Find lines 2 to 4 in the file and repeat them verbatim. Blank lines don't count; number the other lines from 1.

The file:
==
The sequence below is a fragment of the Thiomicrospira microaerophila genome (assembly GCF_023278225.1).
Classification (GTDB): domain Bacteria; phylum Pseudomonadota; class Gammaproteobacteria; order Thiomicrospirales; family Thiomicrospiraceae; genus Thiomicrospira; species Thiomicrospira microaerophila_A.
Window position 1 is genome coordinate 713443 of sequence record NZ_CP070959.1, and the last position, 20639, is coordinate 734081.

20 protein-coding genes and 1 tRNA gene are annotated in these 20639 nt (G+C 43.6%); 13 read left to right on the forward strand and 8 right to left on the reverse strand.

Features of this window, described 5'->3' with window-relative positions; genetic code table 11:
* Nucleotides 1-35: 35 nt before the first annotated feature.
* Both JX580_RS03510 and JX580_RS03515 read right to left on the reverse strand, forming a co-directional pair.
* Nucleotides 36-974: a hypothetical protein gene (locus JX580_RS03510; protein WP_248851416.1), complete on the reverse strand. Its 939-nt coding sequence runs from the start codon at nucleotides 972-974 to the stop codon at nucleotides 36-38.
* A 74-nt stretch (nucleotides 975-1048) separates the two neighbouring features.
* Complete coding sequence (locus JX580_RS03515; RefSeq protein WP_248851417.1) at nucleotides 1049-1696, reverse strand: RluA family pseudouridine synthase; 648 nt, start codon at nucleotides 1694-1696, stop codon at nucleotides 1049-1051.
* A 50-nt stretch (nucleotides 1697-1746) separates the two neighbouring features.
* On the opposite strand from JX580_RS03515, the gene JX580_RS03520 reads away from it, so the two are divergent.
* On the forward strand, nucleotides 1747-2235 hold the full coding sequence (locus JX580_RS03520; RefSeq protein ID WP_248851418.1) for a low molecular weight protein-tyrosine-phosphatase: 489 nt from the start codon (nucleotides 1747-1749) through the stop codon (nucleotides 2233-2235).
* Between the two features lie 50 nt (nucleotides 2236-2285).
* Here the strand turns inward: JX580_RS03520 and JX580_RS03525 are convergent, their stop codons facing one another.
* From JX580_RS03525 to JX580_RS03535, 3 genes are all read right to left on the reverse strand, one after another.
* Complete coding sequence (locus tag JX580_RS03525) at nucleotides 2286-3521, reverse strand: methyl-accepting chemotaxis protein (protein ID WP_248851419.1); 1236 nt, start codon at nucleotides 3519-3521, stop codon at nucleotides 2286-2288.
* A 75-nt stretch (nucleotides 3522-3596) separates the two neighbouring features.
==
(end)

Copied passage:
Classification (GTDB): domain Bacteria; phylum Pseudomonadota; class Gammaproteobacteria; order Thiomicrospirales; family Thiomicrospiraceae; genus Thiomicrospira; species Thiomicrospira microaerophila_A.
Window position 1 is genome coordinate 713443 of sequence record NZ_CP070959.1, and the last position, 20639, is coordinate 734081.

20 protein-coding genes and 1 tRNA gene are annotated in these 20639 nt (G+C 43.6%); 13 read left to right on the forward strand and 8 right to left on the reverse strand.